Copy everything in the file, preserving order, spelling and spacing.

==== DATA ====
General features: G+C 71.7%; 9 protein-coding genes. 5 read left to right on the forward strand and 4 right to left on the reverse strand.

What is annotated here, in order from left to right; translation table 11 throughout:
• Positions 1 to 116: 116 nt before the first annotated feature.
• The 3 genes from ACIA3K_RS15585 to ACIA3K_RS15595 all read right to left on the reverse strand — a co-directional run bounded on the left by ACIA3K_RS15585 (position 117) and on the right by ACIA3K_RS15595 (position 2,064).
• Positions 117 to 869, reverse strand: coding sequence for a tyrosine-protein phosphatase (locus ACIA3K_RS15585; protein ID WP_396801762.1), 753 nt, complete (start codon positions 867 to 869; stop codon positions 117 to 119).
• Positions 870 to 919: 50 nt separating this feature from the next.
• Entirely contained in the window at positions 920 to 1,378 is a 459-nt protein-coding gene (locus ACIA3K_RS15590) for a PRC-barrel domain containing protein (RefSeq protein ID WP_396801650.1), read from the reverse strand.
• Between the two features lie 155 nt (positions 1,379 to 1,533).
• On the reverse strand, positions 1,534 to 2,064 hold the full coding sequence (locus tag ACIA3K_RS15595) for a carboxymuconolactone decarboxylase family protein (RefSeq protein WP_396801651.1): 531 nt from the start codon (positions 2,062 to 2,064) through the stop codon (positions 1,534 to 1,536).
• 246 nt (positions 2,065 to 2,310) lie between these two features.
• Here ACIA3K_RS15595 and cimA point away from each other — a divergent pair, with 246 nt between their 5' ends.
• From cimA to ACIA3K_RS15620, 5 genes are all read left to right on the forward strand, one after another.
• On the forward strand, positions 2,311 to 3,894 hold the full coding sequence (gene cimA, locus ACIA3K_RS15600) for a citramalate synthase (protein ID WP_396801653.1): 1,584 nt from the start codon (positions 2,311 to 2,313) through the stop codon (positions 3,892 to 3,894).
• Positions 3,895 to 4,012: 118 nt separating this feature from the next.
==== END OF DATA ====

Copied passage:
General features: G+C 71.7%; 9 protein-coding genes. 5 read left to right on the forward strand and 4 right to left on the reverse strand.

What is annotated here, in order from left to right; translation table 11 throughout:
• Positions 1 to 116: 116 nt before the first annotated feature.
• The 3 genes from ACIA3K_RS15585 to ACIA3K_RS15595 all read right to left on the reverse strand — a co-directional run bounded on the left by ACIA3K_RS15585 (position 117) and on the right by ACIA3K_RS15595 (position 2,064).
• Positions 117 to 869, reverse strand: coding sequence for a tyrosine-protein phosphatase (locus ACIA3K_RS15585; protein ID WP_396801762.1), 753 nt, complete (start codon positions 867 to 869; stop codon positions 117 to 119).
• Positions 870 to 919: 50 nt separating this feature from the next.
• Entirely contained in the window at positions 920 to 1,378 is a 459-nt protein-coding gene (locus ACIA3K_RS15590) for a PRC-barrel domain containing protein (RefSeq protein ID WP_396801650.1), read from the reverse strand.
• Between the two features lie 155 nt (positions 1,379 to 1,533).
• On the reverse strand, positions 1,534 to 2,064 hold the full coding sequence (locus tag ACIA3K_RS15595) for a carboxymuconolactone decarboxylase family protein (RefSeq protein WP_396801651.1): 531 nt from the start codon (positions 2,062 to 2,064) through the stop codon (positions 1,534 to 1,536).
• 246 nt (positions 2,065 to 2,310) lie between these two features.
• Here ACIA3K_RS15595 and cimA point away from each other — a divergent pair, with 246 nt between their 5' ends.
• From cimA to ACIA3K_RS15620, 5 genes are all read left to right on the forward strand, one after another.
• On the forward strand, positions 2,311 to 3,894 hold the full coding sequence (gene cimA, locus ACIA3K_RS15600) for a citramalate synthase (protein ID WP_396801653.1): 1,584 nt from the start codon (positions 2,311 to 2,313) through the stop codon (positions 3,892 to 3,894).
• Positions 3,895 to 4,012: 118 nt separating this feature from the next.